UPDATED 7:45 PM PT – Wednesday, June 16, 2021
Joe Biden and Vladimir Putin avoided to take any strong stances following their summit in Geneva on Wednesday. Putin held a press conference after their meeting, which was shortly followed by Biden’s.
One of the topics both covered was cybersecurity. The Russian leader denied his country was the largest cyber threat on the globe.
“According to U.S. sources, the majority of cyberattacks in the world are performed from U.S. cyberspace,” he explained. “…Russia is not listed among the cyberspaces where the majority of cyberattacks come from.”
Putin knows he doesn’t have to concede anything when Biden is willing to seek a “stable and predictable” relationship at all costs.
— Senator Bill Hagerty (@SenatorHagerty) June 17, 2021
Although, Biden appeared to double down by warning of possible retaliation if Russia were to launch cyberattacks against American infrastructure.
“I talked about the proposition that certain critical infrastructures should be off limits to attack, period, by cyber or any other means,” he asserted. “…16 specific entities, 16 defined as critical infrastructure under U.S. policy from the energy sector to our water systems.”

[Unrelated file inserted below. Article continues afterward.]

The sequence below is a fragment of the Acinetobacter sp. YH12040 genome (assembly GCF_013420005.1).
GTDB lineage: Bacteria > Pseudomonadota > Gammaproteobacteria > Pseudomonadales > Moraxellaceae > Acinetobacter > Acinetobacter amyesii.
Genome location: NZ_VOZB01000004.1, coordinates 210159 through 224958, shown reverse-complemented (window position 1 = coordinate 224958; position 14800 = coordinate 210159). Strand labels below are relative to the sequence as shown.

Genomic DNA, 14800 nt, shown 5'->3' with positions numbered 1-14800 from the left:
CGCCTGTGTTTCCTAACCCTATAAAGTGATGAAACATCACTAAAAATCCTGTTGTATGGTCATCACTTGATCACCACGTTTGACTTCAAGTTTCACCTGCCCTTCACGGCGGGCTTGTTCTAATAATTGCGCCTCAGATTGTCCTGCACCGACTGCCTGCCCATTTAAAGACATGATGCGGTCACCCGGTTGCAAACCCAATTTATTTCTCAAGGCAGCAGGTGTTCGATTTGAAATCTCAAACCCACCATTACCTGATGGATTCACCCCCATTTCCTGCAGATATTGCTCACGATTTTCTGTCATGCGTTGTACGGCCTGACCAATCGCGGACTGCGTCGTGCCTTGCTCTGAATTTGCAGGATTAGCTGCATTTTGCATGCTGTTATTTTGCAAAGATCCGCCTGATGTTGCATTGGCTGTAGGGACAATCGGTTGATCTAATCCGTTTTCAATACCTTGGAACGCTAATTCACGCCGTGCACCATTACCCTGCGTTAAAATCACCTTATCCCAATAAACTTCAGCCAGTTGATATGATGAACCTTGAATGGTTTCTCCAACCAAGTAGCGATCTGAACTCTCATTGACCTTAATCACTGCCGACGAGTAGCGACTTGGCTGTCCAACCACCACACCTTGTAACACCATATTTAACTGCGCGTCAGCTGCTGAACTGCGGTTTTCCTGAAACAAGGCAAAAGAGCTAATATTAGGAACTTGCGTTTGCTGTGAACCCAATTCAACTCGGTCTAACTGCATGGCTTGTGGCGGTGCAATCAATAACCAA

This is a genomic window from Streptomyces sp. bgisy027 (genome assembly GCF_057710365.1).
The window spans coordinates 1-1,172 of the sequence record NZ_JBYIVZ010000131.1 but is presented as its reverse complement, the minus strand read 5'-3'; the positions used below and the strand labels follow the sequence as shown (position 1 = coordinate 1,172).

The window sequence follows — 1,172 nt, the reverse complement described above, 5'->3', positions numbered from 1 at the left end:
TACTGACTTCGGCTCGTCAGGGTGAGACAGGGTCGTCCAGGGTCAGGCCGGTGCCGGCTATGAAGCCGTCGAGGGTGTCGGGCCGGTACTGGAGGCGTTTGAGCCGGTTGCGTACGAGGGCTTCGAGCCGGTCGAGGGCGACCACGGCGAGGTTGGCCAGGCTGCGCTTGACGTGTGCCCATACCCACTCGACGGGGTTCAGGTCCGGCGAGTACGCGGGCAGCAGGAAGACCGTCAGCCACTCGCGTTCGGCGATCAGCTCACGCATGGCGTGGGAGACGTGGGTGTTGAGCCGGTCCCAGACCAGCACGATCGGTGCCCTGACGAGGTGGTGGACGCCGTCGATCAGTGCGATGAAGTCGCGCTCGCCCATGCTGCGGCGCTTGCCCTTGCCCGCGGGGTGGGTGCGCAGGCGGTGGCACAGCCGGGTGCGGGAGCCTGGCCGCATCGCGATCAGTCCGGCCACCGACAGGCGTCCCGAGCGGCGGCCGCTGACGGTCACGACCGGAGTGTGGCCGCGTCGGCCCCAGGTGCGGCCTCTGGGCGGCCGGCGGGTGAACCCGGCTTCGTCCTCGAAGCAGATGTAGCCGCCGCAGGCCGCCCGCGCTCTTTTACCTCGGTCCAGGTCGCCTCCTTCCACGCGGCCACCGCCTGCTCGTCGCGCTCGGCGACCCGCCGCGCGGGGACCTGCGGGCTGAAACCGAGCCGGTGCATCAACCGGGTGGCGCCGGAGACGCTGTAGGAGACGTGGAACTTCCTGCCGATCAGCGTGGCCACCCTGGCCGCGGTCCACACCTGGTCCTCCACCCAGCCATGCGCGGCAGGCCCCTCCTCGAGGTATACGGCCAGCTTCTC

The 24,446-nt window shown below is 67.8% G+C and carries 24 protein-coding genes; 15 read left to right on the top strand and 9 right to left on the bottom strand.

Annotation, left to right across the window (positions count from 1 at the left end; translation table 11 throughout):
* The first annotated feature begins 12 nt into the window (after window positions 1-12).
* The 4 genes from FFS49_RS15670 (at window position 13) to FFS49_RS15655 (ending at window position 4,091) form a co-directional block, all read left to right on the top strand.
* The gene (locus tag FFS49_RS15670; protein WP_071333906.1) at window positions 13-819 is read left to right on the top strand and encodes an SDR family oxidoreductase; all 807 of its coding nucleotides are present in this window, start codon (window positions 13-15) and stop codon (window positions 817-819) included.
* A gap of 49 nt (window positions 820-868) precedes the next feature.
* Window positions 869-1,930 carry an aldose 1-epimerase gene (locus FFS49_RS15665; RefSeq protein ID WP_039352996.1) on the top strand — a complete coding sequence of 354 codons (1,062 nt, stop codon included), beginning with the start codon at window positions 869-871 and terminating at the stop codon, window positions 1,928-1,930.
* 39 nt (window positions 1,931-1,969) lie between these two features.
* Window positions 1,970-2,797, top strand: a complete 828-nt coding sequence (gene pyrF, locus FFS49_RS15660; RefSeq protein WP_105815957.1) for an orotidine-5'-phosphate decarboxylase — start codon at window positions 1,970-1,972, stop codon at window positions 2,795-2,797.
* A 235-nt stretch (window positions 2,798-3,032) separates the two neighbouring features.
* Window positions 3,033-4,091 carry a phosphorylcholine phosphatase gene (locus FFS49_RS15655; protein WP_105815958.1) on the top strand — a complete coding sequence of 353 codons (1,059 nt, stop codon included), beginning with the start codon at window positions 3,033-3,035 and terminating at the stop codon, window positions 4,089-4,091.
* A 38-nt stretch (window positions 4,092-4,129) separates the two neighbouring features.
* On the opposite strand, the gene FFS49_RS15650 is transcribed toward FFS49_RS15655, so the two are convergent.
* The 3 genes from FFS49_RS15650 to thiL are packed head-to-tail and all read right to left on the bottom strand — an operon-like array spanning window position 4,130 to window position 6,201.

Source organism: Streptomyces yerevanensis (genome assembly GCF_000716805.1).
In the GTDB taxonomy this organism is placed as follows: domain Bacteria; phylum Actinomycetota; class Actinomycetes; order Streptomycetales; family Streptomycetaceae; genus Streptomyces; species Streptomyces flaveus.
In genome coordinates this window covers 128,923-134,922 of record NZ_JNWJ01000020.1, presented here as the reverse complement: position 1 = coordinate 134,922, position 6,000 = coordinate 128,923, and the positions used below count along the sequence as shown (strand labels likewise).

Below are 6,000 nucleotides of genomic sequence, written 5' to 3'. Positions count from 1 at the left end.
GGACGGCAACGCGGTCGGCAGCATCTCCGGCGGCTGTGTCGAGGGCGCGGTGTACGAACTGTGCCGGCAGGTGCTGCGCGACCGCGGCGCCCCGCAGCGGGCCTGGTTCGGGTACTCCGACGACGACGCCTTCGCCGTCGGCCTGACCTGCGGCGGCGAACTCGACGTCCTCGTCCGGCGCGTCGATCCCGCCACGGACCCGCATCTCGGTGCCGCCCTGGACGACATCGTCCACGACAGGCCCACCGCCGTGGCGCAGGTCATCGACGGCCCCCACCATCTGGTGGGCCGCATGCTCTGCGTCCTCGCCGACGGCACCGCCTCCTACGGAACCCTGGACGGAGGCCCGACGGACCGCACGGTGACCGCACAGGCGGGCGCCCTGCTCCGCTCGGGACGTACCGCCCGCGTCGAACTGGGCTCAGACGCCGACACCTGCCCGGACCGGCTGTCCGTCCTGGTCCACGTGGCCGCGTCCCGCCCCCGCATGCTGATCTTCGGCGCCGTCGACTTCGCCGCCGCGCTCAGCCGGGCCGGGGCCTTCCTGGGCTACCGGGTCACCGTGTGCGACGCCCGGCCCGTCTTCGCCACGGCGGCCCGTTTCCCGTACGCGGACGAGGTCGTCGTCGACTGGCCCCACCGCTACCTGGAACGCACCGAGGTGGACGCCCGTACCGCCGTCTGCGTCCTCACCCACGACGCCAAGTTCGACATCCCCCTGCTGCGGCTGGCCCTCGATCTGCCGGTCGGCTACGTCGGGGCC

Both politicians seemed to express the meeting went well. Biden described the meeting as positive, while Putin expressed there to be a general understanding between the interests of each country.
“I think that we speak the same language on the whole, but it doesn’t mean that we should look into each other’s souls, eyes and swear eternal love and friendship,” he mentioned. “Not at all, we protect interests of our countries and our people and these relationships are pragmatic first of all.”
Biden and Putin seemed to be testing the waters during their meet by discussing varying topics without coming to any solid agreements. What the two will accomplish moving forward is still up in the air, but both say this meeting sets the foundation for future discussions.